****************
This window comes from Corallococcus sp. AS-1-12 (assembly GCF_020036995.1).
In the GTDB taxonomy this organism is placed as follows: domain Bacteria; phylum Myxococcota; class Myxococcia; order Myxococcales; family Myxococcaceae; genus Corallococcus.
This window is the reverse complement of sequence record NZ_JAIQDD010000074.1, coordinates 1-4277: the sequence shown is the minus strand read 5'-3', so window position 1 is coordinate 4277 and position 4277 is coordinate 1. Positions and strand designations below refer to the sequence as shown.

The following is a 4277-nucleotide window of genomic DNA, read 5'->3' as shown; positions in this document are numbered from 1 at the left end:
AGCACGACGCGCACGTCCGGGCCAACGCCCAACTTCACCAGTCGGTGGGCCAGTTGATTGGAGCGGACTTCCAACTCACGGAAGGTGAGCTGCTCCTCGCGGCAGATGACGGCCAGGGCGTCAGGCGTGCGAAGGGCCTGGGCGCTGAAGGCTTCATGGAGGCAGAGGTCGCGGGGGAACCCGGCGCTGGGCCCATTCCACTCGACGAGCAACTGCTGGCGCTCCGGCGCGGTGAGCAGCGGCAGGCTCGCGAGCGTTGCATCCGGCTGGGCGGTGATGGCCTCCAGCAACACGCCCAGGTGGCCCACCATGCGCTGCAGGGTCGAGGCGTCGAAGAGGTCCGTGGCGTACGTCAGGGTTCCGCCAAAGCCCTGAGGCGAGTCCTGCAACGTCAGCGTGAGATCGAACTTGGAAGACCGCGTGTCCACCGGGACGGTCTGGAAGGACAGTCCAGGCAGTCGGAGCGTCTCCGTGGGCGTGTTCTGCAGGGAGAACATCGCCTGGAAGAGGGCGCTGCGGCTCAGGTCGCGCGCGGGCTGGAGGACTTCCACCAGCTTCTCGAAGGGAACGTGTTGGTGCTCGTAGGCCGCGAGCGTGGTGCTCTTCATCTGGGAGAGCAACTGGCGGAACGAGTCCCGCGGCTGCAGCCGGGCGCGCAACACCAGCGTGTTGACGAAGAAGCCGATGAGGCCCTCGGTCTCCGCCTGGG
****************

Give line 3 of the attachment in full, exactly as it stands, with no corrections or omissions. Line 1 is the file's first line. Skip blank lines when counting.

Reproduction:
This window is the reverse complement of sequence record NZ_JAIQDD010000074.1, coordinates 1-4277: the sequence shown is the minus strand read 5'-3', so window position 1 is coordinate 4277 and position 4277 is coordinate 1. Positions and strand designations below refer to the sequence as shown.